The Ticonderoga pencil is a simple tool for writing. To its manufacturers, it is the “the #1, most recognized, and revered pencil throughout America and the world.” A bit plucky for a pencil, perhaps?
For our work at The Collaborative, the Ticonderoga pencil is an instrument that signifies much of what we aim to achieve. We use Ticonderogas ourselves, and generously share them with our fellow collaborators, guests, and community. More than a tool to jot a quick note, this particular pencil reflects a complementary function, approach, and ingenuity to our work at The Collaborative.
A writing instrument reminds us of God’s written word, the Bible, and the One about whom faithful men and women wrote, Jesus Christ. Today God’s Word writes on our hearts His truth about life, faith, and our work in this world. Mother Teresa said, “I’m a little pencil in the hand of a writing God, who is sending a love letter to the world.” We mine the Scriptures and explore that which is good, true, and beautiful at The Collaborative. A pencil helps us to mine and represent a ‘writing God.’
Our world today is inundated with fast and cheap information. It is our technological advances that has made this possible like email, texting, and instant messaging. A pencil is simply an innovation (a tool) that retains human agency and dignity through the intentional act of writing, note taking, and underlining rich passages in a great book. The Collaborative, like a Ticonderoga pencil, seeks to make us more human as we rewrite our culture to be more like the Kingdom of God.
The Collaborative is, well, a collaboration. We reach out to help those in Orlando who are the Biblically curious and those who already believe to connect the dots between faith and work. We serve an audience reflecting Orlando’s diversity and entrepreneurial spirit. Working together the learning is rich and in-depth.
The Ticonderoga pencil is similar. Many different Orlandoans come together at the Dixon Ticonderoga company to work hard on a great product. The dignity that come to the employees through pencil production is palatable. A quick read of their company’s literature just adds further proof of the thoughtful and excellent workmanship that is carried as a badge of honor by those who work there. The company aims to create an instrument of creativity for business, education, craftsmanship, or the arts.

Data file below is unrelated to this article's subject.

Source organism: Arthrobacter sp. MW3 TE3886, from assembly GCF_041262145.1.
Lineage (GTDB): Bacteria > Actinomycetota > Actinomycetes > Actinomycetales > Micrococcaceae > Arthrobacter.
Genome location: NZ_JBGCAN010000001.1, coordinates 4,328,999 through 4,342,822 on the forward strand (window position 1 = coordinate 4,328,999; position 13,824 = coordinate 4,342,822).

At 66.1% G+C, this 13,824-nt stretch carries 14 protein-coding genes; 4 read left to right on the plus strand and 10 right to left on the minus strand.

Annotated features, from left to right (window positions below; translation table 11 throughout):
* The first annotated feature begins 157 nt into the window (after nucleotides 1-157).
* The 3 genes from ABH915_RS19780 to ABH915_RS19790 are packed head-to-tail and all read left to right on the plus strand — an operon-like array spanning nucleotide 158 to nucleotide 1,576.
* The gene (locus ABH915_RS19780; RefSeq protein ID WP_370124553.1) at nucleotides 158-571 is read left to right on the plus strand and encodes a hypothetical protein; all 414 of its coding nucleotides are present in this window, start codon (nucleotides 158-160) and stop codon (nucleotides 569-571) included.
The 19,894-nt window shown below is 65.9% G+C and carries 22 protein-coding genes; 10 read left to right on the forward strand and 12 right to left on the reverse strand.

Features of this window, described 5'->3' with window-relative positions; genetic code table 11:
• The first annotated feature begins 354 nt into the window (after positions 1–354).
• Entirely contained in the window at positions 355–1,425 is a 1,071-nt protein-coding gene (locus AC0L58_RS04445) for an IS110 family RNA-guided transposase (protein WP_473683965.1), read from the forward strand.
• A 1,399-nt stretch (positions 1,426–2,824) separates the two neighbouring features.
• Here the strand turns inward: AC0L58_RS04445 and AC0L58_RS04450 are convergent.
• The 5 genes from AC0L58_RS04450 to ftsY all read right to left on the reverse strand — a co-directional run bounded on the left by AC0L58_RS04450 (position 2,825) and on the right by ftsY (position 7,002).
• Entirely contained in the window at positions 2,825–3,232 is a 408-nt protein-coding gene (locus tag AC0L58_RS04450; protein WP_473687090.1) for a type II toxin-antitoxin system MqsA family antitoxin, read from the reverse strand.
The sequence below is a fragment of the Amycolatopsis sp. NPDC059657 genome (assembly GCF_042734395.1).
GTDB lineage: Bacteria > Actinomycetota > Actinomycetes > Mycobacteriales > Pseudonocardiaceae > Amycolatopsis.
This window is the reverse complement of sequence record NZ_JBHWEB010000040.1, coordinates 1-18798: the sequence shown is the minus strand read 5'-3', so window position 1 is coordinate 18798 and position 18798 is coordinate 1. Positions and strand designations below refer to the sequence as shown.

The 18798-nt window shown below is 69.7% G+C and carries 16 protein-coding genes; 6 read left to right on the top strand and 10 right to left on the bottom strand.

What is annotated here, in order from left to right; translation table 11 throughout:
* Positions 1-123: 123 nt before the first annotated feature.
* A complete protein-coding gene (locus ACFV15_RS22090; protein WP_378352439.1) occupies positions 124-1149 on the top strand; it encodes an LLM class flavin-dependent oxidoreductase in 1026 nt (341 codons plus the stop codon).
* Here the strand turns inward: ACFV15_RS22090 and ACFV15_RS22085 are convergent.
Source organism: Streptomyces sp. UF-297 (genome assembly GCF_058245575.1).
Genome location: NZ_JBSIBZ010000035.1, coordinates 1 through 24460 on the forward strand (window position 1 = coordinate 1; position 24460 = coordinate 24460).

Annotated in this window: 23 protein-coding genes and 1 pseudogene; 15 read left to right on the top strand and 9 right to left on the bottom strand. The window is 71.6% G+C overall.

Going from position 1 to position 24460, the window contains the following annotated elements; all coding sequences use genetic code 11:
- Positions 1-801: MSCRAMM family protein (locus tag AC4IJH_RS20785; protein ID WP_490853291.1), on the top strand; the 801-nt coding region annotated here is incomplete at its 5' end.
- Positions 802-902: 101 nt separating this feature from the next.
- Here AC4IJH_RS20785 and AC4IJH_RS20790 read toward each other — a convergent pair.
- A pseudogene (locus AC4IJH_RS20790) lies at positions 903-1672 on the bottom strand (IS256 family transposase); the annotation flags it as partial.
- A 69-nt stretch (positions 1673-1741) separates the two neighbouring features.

The Collaborative is a similar instrument for the common good in the marketplace, government and the arts. We focus on people, encouraging good work and hard work, all done to the glory of God, to the burgeoning of oneself, to wholistic discipleship, and to the blessing of one’s neighbor.
Furthermore, ticonderoga is a Mohican term that means “at the junction of two waterways.” This now-extinct village and famous fort of the same name in upper state New York sat between Lake George and Lake Champlain as the site of portage between the two waterways.
At The Collaborative, we sit at the junction of faith and work. At that very junction we integrate theology, spiritual formation and vocational application.
Theology matters, and so we extract the insights of the ancients and today’s thought leaders for deep truth. Spiritual formation is integral to much of The Collaborative’s program. We are firmly convicted that more information for the mind fails to stick or fully transform if the spirit is not formed simultaneously through the disciplines of the Christian faith. Lastly, we dig deep in specific vocations applying what we discover.
It was from Fort Ticonderoga that Colonel Henry Knox transported the canons used to restore Boston to the Colonial Americans. We seek a restoration of today’s culture and economic systems.
Restoration is at the center of our work because our world is fractured, far from what it could be. Work has become twisted around the materialistic axis driving people to be less human in their choices and their daily living. Labor has become too mechanized creating a false dichotomy between laborers of a higher or lower order. Full industries and specific businesses fail the greater community if only watching their bottom line. And the entrepreneurial spirit needs reigniting to solve the social, environmental, racial and political ills of our society.
Sure, the Ticonderoga pencil is not purely a product of Orlando due to the global supply chain. The environmental impact of half a billion pencils per year is intense even with a corporate commitment to recycling used pencils for, as the company says, “second lives.” At The Collaborative, we, too, are reminded of our imperfect world, and even our own personal shortcomings. No matter the tools at our disposal, from a pencil to an incredible theological doctrine astutely applied, only Christ redeems culture and economics. To Him we look, from Him we glean, and Him alone do we serve.
The Collaborative’s vision is a culturally and economically renewed city living out faith through work. We do this by redeeming the purpose of work by restoring and renewing Christ-centered individuals in their vocations. Next time you’re with us, grab a Ticonderoga pencil, and let’s collaborate.
This blog originally appeared on The Collaborative website.
Dr. Case Thorp is leader of The Collaborative for Cultural and Economic Renewal and the Senior Associate Pastor at First Presbyterian Church of Orlando.